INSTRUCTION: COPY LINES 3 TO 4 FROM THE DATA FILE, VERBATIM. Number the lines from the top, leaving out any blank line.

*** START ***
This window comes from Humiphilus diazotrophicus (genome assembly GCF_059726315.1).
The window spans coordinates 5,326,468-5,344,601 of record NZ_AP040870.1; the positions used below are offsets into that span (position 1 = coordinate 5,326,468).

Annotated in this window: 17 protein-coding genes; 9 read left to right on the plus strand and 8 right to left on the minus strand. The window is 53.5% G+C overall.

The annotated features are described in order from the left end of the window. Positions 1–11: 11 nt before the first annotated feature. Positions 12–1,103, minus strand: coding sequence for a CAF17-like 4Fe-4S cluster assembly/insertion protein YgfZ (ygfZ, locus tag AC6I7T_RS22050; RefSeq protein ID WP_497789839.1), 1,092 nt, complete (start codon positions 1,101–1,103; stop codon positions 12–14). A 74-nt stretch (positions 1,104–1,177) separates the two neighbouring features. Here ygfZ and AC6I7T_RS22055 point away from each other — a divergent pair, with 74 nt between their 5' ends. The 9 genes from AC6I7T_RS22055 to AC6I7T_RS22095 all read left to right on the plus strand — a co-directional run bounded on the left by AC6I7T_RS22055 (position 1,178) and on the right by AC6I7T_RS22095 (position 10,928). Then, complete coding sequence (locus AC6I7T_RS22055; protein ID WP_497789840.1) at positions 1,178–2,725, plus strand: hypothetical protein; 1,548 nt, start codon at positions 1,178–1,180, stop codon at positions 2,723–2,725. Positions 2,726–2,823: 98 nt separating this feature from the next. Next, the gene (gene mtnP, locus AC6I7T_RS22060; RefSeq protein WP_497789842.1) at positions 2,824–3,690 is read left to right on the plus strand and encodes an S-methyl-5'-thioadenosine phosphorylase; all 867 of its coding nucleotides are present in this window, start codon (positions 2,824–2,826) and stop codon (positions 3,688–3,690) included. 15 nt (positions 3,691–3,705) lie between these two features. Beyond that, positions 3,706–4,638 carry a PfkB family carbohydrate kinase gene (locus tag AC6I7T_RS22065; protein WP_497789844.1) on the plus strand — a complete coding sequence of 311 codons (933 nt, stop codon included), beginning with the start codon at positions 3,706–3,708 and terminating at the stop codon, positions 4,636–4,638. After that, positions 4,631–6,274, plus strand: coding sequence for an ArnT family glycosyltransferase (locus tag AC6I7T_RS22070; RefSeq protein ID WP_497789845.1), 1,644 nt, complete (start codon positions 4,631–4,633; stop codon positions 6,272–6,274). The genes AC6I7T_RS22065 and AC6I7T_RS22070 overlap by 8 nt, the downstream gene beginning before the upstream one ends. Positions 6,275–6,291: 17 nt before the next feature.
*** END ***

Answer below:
Annotated in this window: 17 protein-coding genes; 9 read left to right on the plus strand and 8 right to left on the minus strand. The window is 53.5% G+C overall.

The annotated features are described in order from the left end of the window. Positions 1–11: 11 nt before the first annotated feature. Positions 12–1,103, minus strand: coding sequence for a CAF17-like 4Fe-4S cluster assembly/insertion protein YgfZ (ygfZ, locus tag AC6I7T_RS22050; RefSeq protein ID WP_497789839.1), 1,092 nt, complete (start codon positions 1,101–1,103; stop codon positions 12–14). A 74-nt stretch (positions 1,104–1,177) separates the two neighbouring features. Here ygfZ and AC6I7T_RS22055 point away from each other — a divergent pair, with 74 nt between their 5' ends. The 9 genes from AC6I7T_RS22055 to AC6I7T_RS22095 all read left to right on the plus strand — a co-directional run bounded on the left by AC6I7T_RS22055 (position 1,178) and on the right by AC6I7T_RS22095 (position 10,928). Then, complete coding sequence (locus AC6I7T_RS22055; protein ID WP_497789840.1) at positions 1,178–2,725, plus strand: hypothetical protein; 1,548 nt, start codon at positions 1,178–1,180, stop codon at positions 2,723–2,725. Positions 2,726–2,823: 98 nt separating this feature from the next. Next, the gene (gene mtnP, locus AC6I7T_RS22060; RefSeq protein WP_497789842.1) at positions 2,824–3,690 is read left to right on the plus strand and encodes an S-methyl-5'-thioadenosine phosphorylase; all 867 of its coding nucleotides are present in this window, start codon (positions 2,824–2,826) and stop codon (positions 3,688–3,690) included. 15 nt (positions 3,691–3,705) lie between these two features. Beyond that, positions 3,706–4,638 carry a PfkB family carbohydrate kinase gene (locus tag AC6I7T_RS22065; protein WP_497789844.1) on the plus strand — a complete coding sequence of 311 codons (933 nt, stop codon included), beginning with the start codon at positions 3,706–3,708 and terminating at the stop codon, positions 4,636–4,638. After that, positions 4,631–6,274, plus strand: coding sequence for an ArnT family glycosyltransferase (locus tag AC6I7T_RS22070; RefSeq protein ID WP_497789845.1), 1,644 nt, complete (start codon positions 4,631–4,633; stop codon positions 6,272–6,274). The genes AC6I7T_RS22065 and AC6I7T_RS22070 overlap by 8 nt, the downstream gene beginning before the upstream one ends. Positions 6,275–6,291: 17 nt before the next feature.